Undergraduates comprise about half of the researchers at the station, with faculty researchers and graduate students making up the rest.
The following are examples of current research projects underway on Kent Island.
Population demographics in Leach's storm-petrels
The Bowdoin Scientific Station is well known in the ornithological field for its study of Leach's storm-petrels. The storm-petrel population on Kent Island has been monitored continuously since the 1950s, creating a unique data set that allows researchers to study the impacts of climate change on this long-lived species. The unique study site on Kent Island has also enabled experimental work on petrel behavior, mate choice, and ecophysiology. This research was begun by former Bowdoin Professor and Kent Island Director Chuck Huntington, and is continued by Kenyon emertius Professor and former Kent Island Director Bob Mauck and current Bowdoin Professor and Kent Island Director Patty Jones.
Behavioral ecology of Savannah sparrows
Savannah sparrows have been monitored on Kent Island since the 1980s, giving researchers the ability to study population dynamics, migration behavior, and song learning over time. This research was begun by Nat Wheelwright, emeritus Bowdoin Professor and former Kent Island Director. It is continued by faculty researchers from the University of Windsor (Ryan Norris and Amy Newman), the University of Guelph (Dan Mennill and Stéphanie Doucet), and Williams College (Heather Williams) and their graduate and undergraduate students.
Kent Island provides a unique opportunity to study pollination in a small habitat with a limited pollinator community and no introduced European honeybees or pesticide usage. Former Kent Island Director Nat Wheelwright studied self-compatibility of Kent Island blue flag iris. Current Director Patty Jones studies pollination ecology of lowbush blueberry, the plant-pollinator network of Kent Island, and the learning and memory abilities of different flower-visiting insects.
Snowshoe hares were introduced to Kent Island in the 1960's and eradicated in 2007. In their 40 years on Kent Island they had a dramatic impact on forest regeneration. Their eradictation provides an opportunity to study forest succession in a habitat without substantial browsing (the only remaining resident non-human mammals on Kent Island are muskrats). This work has implications for understanding forest dynamics, ecosystem health, and applications for planning forest recovery after the eradication of invasive browsers.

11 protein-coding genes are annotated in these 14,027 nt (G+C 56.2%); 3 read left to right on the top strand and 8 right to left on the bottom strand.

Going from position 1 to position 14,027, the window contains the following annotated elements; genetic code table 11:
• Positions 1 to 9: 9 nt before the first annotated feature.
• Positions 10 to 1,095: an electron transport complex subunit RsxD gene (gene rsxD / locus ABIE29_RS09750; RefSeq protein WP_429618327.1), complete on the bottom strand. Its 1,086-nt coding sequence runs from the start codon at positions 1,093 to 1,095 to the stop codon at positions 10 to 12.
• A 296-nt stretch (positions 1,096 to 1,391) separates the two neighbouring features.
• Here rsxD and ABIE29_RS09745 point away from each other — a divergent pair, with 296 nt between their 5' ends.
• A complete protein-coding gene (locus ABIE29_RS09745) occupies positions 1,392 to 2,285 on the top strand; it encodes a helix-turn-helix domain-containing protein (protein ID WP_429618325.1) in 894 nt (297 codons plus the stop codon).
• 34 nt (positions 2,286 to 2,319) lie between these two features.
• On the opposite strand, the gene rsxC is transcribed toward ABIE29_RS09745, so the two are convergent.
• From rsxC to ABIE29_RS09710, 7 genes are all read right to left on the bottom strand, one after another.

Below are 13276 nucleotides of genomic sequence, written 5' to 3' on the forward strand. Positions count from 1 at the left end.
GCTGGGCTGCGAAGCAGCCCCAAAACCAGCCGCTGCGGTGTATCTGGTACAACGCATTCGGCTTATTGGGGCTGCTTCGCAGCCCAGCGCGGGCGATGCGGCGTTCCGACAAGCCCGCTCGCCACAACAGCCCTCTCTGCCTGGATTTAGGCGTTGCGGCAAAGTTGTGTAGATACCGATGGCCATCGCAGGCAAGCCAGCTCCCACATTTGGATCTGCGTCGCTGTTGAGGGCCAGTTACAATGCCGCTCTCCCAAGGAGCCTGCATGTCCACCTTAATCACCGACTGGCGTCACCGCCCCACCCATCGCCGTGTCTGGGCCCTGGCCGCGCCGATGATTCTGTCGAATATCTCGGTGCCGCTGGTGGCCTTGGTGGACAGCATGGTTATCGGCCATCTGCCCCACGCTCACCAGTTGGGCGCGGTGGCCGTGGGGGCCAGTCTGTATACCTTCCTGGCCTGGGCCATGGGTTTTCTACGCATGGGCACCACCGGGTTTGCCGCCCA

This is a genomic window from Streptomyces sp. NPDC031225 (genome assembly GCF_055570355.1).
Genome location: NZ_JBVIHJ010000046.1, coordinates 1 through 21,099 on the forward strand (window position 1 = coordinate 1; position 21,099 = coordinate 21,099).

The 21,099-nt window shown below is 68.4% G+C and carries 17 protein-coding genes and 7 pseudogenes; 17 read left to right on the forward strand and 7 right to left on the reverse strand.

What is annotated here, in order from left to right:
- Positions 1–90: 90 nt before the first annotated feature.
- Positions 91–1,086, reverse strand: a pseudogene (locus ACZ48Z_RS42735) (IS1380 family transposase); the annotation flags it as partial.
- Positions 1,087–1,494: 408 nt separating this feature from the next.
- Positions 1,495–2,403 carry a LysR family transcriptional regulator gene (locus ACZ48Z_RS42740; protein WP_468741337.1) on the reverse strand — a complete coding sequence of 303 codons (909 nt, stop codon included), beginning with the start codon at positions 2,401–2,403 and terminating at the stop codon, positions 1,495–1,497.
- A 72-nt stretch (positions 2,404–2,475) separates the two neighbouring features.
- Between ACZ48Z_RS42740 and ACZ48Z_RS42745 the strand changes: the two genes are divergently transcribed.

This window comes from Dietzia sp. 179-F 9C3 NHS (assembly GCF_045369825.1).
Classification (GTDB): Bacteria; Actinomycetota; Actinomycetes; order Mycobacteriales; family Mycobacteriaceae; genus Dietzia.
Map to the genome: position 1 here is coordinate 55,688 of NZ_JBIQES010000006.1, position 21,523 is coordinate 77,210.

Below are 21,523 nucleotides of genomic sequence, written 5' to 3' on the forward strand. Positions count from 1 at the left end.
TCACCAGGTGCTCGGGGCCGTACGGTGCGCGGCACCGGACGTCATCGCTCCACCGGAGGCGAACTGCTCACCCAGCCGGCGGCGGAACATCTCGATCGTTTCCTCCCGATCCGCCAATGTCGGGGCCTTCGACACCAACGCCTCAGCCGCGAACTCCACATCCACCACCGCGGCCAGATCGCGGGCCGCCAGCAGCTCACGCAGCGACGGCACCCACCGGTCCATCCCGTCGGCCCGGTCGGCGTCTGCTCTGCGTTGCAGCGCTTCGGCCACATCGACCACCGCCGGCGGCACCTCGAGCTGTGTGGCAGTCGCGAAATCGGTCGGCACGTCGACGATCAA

Intertidal invertebrates and algae
Kent Island is located in the Bay of Fundy, home to some of the largest tidal swings in the world. Kent Island itself has 30 foot (9 meter) differences in water height between high and low tide. These big tides provide access to study organisms usually too subtidal to study. Kent Island is also home to high kelp diversity, and the accessibility of the intertidal to living and laboratory spaces makes it an excellent location for marine research.
About the island
Kent Island is the southernmost vegetated island in the Grand Manan Archipelago. The island's area is approximately 247 acres (100 hectares). It is 1.8 miles (2.8 km) long with a maximum width of about 0.5 miles (0.8 km) and maximum elevation of 61 feet (20 m). Neighboring Hay Island (75 acres [30 ha]) can be reached by foot at low tide; Sheep Island (45 acres [18 ha]) can be reached by small boat. Numerous other nearby islands in the Grand Manan Archipelago are accessible by the field station's work boat, depending on sea state and the availability of a boat operator.
Summer weather conditions at Kent Island have been recorded nearly continuously since 1937. Fog occurs during about one-third of summer days. Daytime high temperatures are generally around 16 o C (about 60 o F). Because of the cool, moist climate of the Bay of Fundy, the flora and fauna of the Bowdoin Scientific Station are characterized by boreal species that would normally be restricted to more northern latitudes or higher altitudes.